INTRODUCTION: Similar to its positive effect on the lower extremities, fampridine can also affect upper extremity dysfunction. This study evaluated the potential effect of fampridine therapy on upper extremity functions in patients with multiple sclerosis (pwMS) by comparing these on the basis of cerebellar and pyramidal dysfunctions.
METHODS: Patients aged between 18 and 60 years with a diagnosis of multiple sclerosis and eligible for fampridine therapy due to walking difficulties were followed-up. Of these, patients with problems such as lack of coordination in hand functions or deficiencies in fine motor skills, dressing, writing, and/or buttoning were invited to take part in the study. Upper extremity functions were evaluated using the 9-Hole Peg Test (9-HPT), and general disability was evaluated with the Expanded Disability Status Scale.
RESULTS: One hundred fifty-nine patients were followed-up for 12 months, and 151of them were included in the analysis. Seventy-seven (50 women) healthy controls (HCs) were also included. There was no statistically significant difference between the demographic characteristics of the two groups. A 19.8% improvement was observed in 9-HPT scores after one month of treatment (p=0.004). This improvement was observed to persist at the 24th month. Patients with a cerebellar FS score of 0 to 2 (n=76) improved significantly more (p<0.001) than those (23.5%) with a cerebellar FS score of 3 or higher (9.2%).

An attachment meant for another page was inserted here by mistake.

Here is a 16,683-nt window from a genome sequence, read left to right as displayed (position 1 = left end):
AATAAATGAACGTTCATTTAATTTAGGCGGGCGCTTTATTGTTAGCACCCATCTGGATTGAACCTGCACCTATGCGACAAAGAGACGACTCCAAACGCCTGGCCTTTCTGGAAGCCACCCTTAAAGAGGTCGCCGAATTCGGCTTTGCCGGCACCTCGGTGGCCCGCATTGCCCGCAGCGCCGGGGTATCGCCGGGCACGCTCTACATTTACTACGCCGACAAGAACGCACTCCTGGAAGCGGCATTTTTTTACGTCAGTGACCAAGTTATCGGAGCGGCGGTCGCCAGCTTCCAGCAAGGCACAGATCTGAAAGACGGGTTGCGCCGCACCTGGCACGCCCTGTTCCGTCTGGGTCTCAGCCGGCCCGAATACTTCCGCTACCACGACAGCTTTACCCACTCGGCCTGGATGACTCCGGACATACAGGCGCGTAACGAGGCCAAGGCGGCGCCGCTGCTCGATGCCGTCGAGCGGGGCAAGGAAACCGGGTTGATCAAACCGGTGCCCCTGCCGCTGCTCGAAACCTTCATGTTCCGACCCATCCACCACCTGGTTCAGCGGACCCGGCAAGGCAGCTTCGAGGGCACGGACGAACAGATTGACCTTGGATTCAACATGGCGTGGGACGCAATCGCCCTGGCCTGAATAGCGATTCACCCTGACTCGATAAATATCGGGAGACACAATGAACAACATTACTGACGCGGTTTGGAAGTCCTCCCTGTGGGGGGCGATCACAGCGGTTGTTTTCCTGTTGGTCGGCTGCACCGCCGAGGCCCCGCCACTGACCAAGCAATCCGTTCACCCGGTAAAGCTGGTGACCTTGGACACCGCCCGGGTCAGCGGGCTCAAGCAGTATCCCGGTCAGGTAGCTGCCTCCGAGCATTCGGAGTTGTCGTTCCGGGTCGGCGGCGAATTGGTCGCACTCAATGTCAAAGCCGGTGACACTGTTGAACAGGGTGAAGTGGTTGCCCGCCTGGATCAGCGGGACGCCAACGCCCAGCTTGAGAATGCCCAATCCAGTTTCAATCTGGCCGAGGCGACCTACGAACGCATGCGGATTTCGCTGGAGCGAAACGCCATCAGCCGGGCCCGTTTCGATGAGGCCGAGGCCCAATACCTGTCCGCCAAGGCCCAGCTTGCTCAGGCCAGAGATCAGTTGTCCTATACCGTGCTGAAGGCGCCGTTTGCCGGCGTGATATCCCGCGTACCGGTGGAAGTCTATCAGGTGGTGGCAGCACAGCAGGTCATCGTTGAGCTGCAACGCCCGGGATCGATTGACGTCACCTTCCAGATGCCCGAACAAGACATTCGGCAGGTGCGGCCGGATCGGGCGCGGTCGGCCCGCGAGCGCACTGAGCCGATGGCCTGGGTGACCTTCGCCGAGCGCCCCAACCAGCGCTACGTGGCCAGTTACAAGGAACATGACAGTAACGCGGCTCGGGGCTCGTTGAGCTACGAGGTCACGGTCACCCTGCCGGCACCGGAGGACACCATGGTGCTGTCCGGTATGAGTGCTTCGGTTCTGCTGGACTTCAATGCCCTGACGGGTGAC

DISCUSSION AND CONCLUSION: The results of this study show that fampridine improves upper extremity functions in pwMS. This improvement was more pronounced in the group with cerebellar dysfunction.